She believed in karma. I told her it was rubbish. She was spiritual and religious. I mocked her relentlessly. She fasted twice a week for god. I ate meat at every chance I got. She prayed and I laughed. She told me I needed to go to heaven. I told her neither heaven nor hell existed. She asked me to join her to the temple, which she visited everyday. I laughed louder.
We never discussed it. We adamantly held our own points of view. So tightly that neither of us even brought it up. After a while we got on with our individual lives without reacting towards the others’ behaviour. I told myself there was no solution anyway. So we continued to live in an uncomfortable stony silence. She held on to her belief systems and I held on to my mockery. Even if we ever spoke, I couldn’t fathom what we would say to the other. Years of ridiculing on my end had made her belief possibly stricter. She announced one day that she was praying for me, too, to relieve me of my sins. Though I was angered, I didn’t ask what sins. It ate away at me for days, weeks, months.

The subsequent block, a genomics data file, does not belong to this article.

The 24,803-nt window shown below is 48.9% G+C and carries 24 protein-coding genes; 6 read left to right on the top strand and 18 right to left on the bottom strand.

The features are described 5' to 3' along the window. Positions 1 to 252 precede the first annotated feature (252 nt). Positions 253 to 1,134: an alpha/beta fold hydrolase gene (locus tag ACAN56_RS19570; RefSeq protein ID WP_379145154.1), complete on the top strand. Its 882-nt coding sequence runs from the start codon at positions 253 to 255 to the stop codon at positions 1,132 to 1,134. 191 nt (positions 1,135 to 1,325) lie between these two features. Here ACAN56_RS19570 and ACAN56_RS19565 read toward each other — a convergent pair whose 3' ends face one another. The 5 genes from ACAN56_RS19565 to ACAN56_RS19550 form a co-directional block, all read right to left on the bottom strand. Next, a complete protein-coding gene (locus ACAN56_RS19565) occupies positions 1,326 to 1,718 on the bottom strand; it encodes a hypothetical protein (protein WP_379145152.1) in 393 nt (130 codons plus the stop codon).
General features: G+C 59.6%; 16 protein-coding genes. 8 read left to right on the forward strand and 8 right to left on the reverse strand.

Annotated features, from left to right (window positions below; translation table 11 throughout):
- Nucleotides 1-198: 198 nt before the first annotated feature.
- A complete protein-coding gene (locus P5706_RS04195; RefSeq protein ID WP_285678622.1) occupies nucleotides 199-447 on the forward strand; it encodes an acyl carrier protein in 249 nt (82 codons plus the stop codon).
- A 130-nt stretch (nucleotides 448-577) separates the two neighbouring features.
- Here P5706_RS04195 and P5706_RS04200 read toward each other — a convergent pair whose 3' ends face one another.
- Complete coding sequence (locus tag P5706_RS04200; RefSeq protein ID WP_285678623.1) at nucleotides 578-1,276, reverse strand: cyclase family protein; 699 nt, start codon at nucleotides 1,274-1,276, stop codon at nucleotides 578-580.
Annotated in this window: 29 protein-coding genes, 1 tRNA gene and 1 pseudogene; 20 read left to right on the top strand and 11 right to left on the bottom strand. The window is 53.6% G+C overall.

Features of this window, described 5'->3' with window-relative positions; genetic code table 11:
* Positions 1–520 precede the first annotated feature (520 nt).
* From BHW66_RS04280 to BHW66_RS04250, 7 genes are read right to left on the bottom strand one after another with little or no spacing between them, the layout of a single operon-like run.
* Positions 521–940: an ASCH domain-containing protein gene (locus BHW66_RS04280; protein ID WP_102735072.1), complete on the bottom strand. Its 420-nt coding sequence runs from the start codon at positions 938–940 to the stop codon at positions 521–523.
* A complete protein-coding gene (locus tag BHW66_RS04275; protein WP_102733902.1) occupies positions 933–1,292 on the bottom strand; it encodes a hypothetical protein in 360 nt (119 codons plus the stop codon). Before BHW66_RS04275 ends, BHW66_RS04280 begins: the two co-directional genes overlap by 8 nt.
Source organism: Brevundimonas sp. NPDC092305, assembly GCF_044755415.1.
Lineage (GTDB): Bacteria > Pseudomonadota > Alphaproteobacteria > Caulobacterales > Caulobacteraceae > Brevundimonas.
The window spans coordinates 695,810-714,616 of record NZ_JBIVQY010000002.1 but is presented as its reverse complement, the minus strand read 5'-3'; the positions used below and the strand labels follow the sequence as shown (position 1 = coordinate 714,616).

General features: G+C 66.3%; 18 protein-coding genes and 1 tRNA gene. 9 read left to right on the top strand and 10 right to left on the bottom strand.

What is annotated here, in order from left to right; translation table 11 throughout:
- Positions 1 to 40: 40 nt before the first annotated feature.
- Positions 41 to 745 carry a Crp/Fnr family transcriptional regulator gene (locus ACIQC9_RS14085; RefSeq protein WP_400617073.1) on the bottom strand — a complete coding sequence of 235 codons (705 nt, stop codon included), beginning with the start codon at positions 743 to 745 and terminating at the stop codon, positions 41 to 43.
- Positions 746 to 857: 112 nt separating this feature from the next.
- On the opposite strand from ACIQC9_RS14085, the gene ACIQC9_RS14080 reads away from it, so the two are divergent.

I broke our silence and asked, “What sins you speak of?”
“There is no greater sin than denying god’s existence,” she said.
I realised that day we didn’t love each other. We probably didn’t even know each other. What we built in that house was a compromise. Not a relationship. I lived with a stranger and shared my bed with one, too. I packed my bags and left the same night. There was nothing left to save. Even the final ‘sin’ was committed. Obviously by me.